ATHENS – Thirty-five years after her first medical mission trip to Africa, a Bradford County woman will be recognized as the ‘Catholic Doctor of the Year’ later this month by the Mission Doctors Association.
Dr. Cathy Schanzer, MD, FACS, will be presented with the ‘World of Difference Award’ on Oct. 22, 2023, at the Los Angeles Archdiocese’s Annual Mass for Healthcare Professionals at the Cathedral of Our Lady of the Angels.
“I’m very proud of the award but I didn’t do this by myself,” Dr. Schanzer said.
Dr. Schanzer was first inspired to follow a call to missionary service in the third grade when she heard a Maryknoll priest speak about his mission work in Africa.
“I was just enamored with the work that he was doing for all these poor people that were living in underdeveloped countries and I decided as a kid it was something that needed to be a part of my life,” the Bradford County doctor said.
After attending the University of Texas Medical School and completing her Ophthalmology residency at Baylor College of Medicine, Dr. Schanzer married her husband, Tom, who became her partner in mission work.
“After I finished residency, I still felt God calling me to do mission work,” she said.
In 1988, the couple went on their first medical mission trip to a Catholic Mission Hospital in Abak, Nigeria.
“Neither of us knew exactly what we were doing,” Dr. Schanzer admitted.
“I remember them having all these paper signs attached to trees all over the area saying the American eye doctor is coming. That is how they got the word out,” Tom added.
Spending two weeks in the Nigerian village, Dr. Schanzer did approximately 75 surgeries and saw 200 patients.
“All of them had these rock-hard cataracts,” she remembered.
The couple continued with annual mission trips to other African countries including Zimbabwe and Mozambique with the Volunteers in Mission program until the early 2000s. In 2006, Dr. Schanzer and her husband were asked by Archbishop Joseph Ganda, first native priest and bishop of Sierra Leone, to establish the Southern Eye Clinic in the village of Serabu.
The challenges were immense.
“The village had no water and no power. Obviously, since then we’ve dug nine water wells and used several generators,” Cathy explained.
In addition to establishing nine water wells, Cathy and Tom also support numerous community development projects including a computer center, sports activities, food and feeding programs, and educational scholarships and stipends.
“The invitation was kind of like when we adopted our seven children,” Tom said. “The conversations were fairly short. We said, God is calling us to do this, he’ll see us through this.”
Because Sierra Leone is a very male-dominated country, it took a long time for Dr. Schanzer to receive respect.
“The chiefs weren’t interested in talking to me about building the eye clinic. They would only talk to Tom,” she said. “They would watch me do the surgeries, turn to Tom, and say, ‘Oh Tom, you bring very fine woman with you.’”
Regardless of the challenges, the work has been extremely rewarding.
“It is very life giving. Tom and I both come back from our trips physically exhausted but spiritually uplifted. We feel God’s presence in everything that we’re doing, whether it’s me in the operating room or Tom helping to organize something in the village. We truly know that this is something that God has called us to and guides my hands and guides Tom in doing things in the village,” Dr. Schanzer said.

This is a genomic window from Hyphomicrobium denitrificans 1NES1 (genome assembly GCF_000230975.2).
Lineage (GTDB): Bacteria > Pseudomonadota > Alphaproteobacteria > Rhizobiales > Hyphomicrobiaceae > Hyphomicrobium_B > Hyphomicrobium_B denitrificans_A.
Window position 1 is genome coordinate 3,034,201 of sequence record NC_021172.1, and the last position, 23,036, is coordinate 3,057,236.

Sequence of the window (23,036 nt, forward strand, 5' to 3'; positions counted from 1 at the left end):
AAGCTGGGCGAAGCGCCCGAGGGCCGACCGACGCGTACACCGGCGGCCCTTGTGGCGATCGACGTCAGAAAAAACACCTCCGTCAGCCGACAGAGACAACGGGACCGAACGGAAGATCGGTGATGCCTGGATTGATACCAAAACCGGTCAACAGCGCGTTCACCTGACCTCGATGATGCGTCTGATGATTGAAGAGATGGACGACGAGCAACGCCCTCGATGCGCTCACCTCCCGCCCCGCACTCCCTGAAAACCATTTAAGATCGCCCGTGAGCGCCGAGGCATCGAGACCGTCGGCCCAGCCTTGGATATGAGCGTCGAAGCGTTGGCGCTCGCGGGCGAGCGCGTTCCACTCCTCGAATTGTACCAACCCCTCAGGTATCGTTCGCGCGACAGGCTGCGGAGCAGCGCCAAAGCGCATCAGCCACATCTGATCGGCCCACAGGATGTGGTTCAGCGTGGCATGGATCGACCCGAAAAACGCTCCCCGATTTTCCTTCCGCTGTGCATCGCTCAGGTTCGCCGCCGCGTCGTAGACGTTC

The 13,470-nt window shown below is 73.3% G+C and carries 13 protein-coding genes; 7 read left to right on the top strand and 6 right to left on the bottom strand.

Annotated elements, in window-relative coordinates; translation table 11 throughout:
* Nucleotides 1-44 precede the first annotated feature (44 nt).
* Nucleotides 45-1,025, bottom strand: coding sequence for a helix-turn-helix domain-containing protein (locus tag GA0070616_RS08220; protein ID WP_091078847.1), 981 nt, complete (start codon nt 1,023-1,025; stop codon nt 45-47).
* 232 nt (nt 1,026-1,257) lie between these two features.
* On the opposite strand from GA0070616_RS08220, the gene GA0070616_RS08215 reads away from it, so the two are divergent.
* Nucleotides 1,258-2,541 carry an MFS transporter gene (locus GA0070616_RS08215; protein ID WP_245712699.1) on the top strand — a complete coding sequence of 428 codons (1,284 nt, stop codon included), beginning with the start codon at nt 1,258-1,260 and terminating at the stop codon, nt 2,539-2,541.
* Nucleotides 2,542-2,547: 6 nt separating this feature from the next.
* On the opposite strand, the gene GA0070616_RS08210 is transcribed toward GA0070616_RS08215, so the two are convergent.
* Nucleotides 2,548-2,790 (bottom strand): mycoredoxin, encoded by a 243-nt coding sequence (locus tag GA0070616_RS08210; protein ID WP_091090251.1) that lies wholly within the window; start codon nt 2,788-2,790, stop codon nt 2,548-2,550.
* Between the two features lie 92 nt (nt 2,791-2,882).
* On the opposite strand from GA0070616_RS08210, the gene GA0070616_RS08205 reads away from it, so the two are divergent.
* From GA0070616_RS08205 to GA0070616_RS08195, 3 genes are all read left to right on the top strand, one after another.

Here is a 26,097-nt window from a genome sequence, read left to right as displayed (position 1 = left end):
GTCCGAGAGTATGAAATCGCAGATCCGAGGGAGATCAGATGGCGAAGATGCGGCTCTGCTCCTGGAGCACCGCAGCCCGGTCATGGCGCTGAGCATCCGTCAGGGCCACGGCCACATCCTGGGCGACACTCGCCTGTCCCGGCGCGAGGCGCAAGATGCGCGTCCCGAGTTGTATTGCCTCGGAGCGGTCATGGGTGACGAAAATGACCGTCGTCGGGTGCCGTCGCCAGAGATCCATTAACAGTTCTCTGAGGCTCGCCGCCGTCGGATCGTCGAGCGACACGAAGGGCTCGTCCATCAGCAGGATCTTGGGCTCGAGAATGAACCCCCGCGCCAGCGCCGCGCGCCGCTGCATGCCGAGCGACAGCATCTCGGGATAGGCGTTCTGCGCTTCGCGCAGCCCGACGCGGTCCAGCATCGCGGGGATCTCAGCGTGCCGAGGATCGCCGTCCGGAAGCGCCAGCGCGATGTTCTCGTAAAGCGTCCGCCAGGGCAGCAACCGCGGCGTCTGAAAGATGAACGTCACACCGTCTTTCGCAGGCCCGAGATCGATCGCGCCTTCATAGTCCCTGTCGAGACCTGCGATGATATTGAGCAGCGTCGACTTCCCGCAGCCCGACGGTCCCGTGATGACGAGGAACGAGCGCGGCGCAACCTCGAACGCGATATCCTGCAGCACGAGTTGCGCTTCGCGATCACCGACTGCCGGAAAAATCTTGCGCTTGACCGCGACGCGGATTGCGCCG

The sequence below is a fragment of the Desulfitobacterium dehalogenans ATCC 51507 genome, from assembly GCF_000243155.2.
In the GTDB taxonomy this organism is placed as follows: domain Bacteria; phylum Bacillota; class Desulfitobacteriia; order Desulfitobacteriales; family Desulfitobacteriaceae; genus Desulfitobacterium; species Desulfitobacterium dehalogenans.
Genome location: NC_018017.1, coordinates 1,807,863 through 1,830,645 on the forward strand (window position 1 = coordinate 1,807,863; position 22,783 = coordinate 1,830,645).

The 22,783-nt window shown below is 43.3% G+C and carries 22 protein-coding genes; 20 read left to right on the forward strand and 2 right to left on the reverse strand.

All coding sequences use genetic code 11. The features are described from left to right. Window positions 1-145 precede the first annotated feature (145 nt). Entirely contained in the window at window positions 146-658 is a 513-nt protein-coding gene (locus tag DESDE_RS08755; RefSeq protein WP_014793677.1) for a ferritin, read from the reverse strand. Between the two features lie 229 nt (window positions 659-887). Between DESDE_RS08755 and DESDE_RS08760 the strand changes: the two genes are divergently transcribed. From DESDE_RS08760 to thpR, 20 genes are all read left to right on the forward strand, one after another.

Volunteer mission teams have traveled with Cathy and Tom during the months of January and June each year. This past January they had their busiest trip ever, as five surgeons and one medical student conducted a total of 476 eye surgeries, including on 21 children.
During the rest of the year, 64 employees keep the primary clinic and 10 satellite clinics in nearby villages running.
The clinic is one hundred percent charity to all patients for examinations, treatments, medicines, glasses, and surgeries. Patients come to the clinic from seven West African nations.
When they are not serving the village of Serabu, Dr. Schanzer and her husband are active in the Epiphany Parish community, serving on the Pastoral Council, Spiritual Development Committee, and RCIA faculty. The couple are also lectors, Eucharistic Ministers and attend daily Mass.
Earlier this year, Dr. Schanzer was diagnosed with Glioblastoma (brain cancer), a diagnosis that is often terminal in less than two years. Dr. Schanzer had surgery to remove the primary tumor, followed by radiation therapy and continues with chemotherapy. Cathy and Tom feel grateful for their deep faith and the strong worldwide support of family and friends.
“Cathy’s future is unknown, of course, but we’ve developed a strong relationship with ophthalmologists, so our future mission trips are already staffed. Cathy will be able to come and go as her health allows. She can go without pressure,” Tom explained.
The mission program started by Dr. Schanzer and her husband, Southern Eye Institute, is funded by private donations and every dollar received is used to assist the needy people in Sierra Leone. For more information, visit TheGiftsofSerabu.com or SouthernEyeInstitute.net or donate to Southern Eye Institute, P.O. Box 771317, Memphis, TN 38177.